The Center for Puppetry Arts in Atlanta, Georgia is one of the leading voices in the field of puppetry and is recognized as one of the most innovative programs in the nation. The arts festival program has been named by Newsweek as one of the most exciting companies in American theater.
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The Center for Puppetry Arts began with Vincent Anthony who was touring with Nicholas Coppola and the Nicolo Marionettes in New York. In 1966, Anthony wanted to settle in a smaller community where he could become part of a community and make a difference in the arts. He decided to move to Atlanta and create Vagabond Marionettes with friend Mitchell Edmonds.
The pair traveled around the Southeast and showcased at Atlanta’s Woodruff Art’s Center. In 1978 Anthony as able to acquire space in the former elementary school and the Center for Puppetry Arts was born. The center was open to the public on September 23, 1978 with the first season presenting several puppet exhibitions for children and adults, community workshops, and family activities.
The Center focuses its program around three objectives—performance, museum and education. The center hosts numerous conferences and festivals for members and the community and was recently named by the Ford Foundation as a leader in success management and innovative programs. Only 28 other programs nationwide were recognized for these achievements. The Center was also featured in the 1996 Olympics as the only theater groups in the arts festival program.
World of Puppetry Museum
The World of Puppetry Museum at the Center for Puppetry Arts is an interactive experience that details the history of puppetry arts and exhibits famous collections from around the world. Museum docents are trained volunteers who are available to helps visitors explore and play with puppets at the Center.
The Museum is open Tuesday through Sunday and is self-guided with admission. Groups tours can be arranged in advanced and include extra admission fees. Docent lead tours are available at scheduled times that are available online.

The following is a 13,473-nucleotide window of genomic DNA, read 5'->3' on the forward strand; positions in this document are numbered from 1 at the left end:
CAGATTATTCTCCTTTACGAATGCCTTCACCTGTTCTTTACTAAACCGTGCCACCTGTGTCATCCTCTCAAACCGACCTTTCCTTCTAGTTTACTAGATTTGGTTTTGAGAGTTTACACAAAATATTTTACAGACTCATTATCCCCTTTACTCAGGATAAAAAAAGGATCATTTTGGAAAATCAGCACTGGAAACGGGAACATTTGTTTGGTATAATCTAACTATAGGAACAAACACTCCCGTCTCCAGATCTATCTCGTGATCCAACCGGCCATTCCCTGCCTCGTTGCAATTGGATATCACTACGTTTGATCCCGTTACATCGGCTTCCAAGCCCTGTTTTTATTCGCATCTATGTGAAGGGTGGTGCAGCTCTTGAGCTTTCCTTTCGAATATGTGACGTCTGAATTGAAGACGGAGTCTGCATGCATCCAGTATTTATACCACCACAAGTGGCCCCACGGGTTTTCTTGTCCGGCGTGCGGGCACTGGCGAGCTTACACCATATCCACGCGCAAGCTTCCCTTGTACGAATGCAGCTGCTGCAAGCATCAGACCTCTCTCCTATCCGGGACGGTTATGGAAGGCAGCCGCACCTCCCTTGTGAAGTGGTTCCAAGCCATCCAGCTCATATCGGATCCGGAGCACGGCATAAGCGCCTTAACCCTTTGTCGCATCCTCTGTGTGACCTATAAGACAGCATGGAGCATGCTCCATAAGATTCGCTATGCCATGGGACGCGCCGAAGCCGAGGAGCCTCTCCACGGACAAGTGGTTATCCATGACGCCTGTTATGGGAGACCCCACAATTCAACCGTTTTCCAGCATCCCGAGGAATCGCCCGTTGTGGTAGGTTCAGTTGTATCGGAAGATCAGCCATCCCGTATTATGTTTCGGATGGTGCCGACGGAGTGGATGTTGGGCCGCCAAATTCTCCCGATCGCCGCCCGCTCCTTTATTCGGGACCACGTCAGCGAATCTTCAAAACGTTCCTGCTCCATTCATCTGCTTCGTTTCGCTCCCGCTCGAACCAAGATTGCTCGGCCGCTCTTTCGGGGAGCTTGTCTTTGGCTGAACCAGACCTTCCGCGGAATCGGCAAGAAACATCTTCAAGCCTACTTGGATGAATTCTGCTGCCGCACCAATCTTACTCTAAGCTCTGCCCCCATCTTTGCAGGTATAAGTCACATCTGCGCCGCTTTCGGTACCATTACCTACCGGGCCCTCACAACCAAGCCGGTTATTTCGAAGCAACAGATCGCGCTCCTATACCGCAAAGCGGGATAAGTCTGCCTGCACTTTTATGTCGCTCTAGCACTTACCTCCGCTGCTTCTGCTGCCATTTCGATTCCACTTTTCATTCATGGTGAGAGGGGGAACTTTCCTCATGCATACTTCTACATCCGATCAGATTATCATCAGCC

The Global Collection- The collection of puppets celebrates the worldwide tradition of puppetry and particularly highlights the countries and cultural histories of Africa, Asia, Europe, North and South America. The exhibits also demonstrates how puppets are used in education and communication.
The Jim Henson Collection- This collection follows the career of master puppeteer and designer Jim Henson chronologically and transports visitors through places that Henson would have spent much of his time in such as his office and studios. Visitors get to meet the Muppets in this exhibition.
The Nancy Staub Puppetry Research Library- The library is open from 9am-3pm Monday through Friday ony for those who have an appointment. Appointments can be made online or by calling the museum. Pieces that are on display in the Jim Henson Collection cannot be studied. The library contains more than 1,000 informational texts on puppetry including history, construction and the art of puppetry. The exhibition catalogs from the global puppetry museum since 1980 are also available online in pdf format. Many of the Archives and a list of periodicals available are also downloadable on the website.
The Center for Puppetry Arts puts on a variety of puppetry performance throughout the year that are appropriate for children and families. These programs change every few weeks or sometimes sooner and a full schedule is always available on their website. Puppet shows have been presented for stories such as The Wizard of OZ, Rudolph the Red-Nosed Reindeer, Charlotte’s Web, Cinderella Della Circus, Mother Goose, The Adventures of Gingerbread Man, Cat in the Hat, The 3 Little Pigs, and much more.
Shows that are geared more for adults and teens are also featured a few times a year. These shows are put on around the Halloween Time and contain more mature content. More details can be found on the Center’s website.
Engaging and interactive workshops are one of the core focuses of the Center for Puppetry Arts. Residencies are offered for artists and webinars and live video conferences are put on throughout the year as well. Leaners of all ages have the chance to explore the art of puppetry through Center programming. Onsite offerings include Puppet camps where children learn to create a puppet show from beginning to end, Toddler Tuesdays for preschool aged children, World Wednesdays for elementary school children to experience puppetry from around the world and educational discovery days on select weekend days. These Educational discovery days include a unique presentation taking a deeper look at the art or history of puppetry and are included with museum admission.
1404 Spring Street, NW at 18th, Atlanta, Georgia, 30309, website, Phone: 404-873-3391